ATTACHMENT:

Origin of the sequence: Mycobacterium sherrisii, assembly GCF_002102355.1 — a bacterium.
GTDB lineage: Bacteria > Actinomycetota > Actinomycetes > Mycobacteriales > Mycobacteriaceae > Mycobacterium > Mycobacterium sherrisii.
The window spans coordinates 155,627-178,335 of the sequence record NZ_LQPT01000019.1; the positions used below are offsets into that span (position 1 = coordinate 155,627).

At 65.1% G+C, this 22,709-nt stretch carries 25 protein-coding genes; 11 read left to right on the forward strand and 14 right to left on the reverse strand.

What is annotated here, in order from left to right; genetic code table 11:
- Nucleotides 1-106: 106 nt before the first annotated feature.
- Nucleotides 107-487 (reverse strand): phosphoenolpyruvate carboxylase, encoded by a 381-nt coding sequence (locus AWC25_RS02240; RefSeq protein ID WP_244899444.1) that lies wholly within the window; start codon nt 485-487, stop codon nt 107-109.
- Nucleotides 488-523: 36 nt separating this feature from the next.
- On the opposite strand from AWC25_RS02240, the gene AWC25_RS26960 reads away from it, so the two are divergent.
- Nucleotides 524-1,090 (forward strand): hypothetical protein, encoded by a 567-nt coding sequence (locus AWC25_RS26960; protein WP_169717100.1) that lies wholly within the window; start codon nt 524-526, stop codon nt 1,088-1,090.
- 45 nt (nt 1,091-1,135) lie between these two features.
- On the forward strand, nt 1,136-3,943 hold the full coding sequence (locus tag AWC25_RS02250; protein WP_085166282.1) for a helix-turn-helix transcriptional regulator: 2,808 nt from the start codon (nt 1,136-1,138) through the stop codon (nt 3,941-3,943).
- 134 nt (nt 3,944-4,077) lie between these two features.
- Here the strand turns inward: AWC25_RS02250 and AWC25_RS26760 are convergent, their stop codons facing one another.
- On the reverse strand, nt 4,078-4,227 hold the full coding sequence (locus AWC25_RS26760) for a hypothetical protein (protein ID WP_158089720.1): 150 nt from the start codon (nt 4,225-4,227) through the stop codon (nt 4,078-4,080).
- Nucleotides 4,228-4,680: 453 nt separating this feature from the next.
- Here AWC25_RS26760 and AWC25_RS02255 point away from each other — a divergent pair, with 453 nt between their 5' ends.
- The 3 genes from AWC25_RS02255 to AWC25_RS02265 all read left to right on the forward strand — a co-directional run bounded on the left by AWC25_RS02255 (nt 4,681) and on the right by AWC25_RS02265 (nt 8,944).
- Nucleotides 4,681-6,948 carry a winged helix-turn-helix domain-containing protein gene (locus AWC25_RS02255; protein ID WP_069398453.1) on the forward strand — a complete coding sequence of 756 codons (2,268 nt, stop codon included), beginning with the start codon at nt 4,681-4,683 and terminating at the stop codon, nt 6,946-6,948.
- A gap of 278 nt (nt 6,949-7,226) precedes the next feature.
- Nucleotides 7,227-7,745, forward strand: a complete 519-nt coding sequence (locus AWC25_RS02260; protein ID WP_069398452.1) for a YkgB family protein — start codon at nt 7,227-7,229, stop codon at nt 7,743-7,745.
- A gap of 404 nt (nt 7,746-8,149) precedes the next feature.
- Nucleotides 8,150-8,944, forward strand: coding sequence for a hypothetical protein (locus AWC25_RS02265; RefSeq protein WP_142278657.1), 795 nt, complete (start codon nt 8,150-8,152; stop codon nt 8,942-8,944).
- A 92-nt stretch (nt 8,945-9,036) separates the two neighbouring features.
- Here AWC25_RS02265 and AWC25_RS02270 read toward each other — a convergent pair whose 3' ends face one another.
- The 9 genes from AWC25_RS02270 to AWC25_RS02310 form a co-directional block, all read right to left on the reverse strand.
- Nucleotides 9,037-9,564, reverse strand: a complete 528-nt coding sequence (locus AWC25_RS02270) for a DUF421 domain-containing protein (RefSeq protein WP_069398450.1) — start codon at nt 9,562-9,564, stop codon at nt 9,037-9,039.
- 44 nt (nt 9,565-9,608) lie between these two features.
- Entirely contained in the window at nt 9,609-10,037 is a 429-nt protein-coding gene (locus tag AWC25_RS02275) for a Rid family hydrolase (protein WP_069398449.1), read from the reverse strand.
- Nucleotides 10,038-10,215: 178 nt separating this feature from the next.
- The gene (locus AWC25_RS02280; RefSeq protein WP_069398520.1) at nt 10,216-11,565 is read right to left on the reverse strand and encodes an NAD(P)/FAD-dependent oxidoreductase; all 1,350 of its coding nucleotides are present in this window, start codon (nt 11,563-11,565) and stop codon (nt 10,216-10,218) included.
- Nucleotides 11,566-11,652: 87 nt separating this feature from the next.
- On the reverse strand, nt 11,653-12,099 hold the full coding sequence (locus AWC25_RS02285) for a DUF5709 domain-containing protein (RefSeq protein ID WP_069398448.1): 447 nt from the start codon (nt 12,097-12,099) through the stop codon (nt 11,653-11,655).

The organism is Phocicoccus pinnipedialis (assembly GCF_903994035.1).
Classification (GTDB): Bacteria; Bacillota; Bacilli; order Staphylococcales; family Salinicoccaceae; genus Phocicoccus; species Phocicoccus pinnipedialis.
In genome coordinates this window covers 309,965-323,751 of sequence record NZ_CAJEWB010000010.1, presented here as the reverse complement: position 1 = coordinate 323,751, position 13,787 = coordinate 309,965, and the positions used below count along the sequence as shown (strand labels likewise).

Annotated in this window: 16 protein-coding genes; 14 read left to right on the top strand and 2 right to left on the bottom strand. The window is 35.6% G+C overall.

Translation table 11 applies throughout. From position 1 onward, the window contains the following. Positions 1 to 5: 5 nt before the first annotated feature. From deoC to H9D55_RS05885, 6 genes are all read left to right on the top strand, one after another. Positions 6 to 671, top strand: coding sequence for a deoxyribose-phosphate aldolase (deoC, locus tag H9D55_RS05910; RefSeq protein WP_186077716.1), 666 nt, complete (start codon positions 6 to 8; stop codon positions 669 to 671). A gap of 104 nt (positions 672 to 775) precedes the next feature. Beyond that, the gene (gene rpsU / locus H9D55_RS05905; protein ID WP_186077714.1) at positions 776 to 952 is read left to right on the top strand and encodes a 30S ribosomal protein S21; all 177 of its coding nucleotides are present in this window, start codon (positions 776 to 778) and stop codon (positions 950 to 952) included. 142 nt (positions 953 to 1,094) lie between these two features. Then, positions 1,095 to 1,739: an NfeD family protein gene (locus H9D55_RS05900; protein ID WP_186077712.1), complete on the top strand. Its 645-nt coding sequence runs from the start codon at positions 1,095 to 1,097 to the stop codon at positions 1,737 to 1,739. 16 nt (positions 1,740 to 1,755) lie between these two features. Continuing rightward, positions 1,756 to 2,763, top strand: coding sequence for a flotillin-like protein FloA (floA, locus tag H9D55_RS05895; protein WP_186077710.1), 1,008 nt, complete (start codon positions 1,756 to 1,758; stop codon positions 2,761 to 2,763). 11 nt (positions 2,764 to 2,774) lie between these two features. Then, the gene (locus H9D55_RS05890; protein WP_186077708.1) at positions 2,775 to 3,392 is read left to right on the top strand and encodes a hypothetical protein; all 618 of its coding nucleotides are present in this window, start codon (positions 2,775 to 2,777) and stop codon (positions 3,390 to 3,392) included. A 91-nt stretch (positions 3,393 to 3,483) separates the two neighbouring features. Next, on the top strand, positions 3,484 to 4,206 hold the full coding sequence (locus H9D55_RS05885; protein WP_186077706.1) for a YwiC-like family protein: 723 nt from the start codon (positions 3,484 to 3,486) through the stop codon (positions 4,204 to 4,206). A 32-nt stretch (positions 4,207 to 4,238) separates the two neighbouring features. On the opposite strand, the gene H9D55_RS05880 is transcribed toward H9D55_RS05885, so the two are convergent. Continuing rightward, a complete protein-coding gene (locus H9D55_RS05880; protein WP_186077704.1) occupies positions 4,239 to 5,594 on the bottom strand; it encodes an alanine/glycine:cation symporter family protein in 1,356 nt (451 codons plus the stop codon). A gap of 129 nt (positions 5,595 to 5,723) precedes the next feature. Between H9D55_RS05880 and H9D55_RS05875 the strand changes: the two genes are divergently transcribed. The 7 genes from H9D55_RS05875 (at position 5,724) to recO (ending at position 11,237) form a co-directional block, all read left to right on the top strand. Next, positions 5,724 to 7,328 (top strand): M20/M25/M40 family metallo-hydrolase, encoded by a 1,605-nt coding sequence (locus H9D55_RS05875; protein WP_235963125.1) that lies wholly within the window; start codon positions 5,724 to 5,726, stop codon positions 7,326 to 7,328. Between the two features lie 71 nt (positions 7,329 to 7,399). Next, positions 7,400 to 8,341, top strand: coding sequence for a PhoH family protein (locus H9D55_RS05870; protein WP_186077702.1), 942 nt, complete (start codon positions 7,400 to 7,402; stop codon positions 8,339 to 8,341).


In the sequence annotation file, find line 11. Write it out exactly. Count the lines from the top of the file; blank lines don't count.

- 45 nt (nt 1,091-1,135) lie between these two features.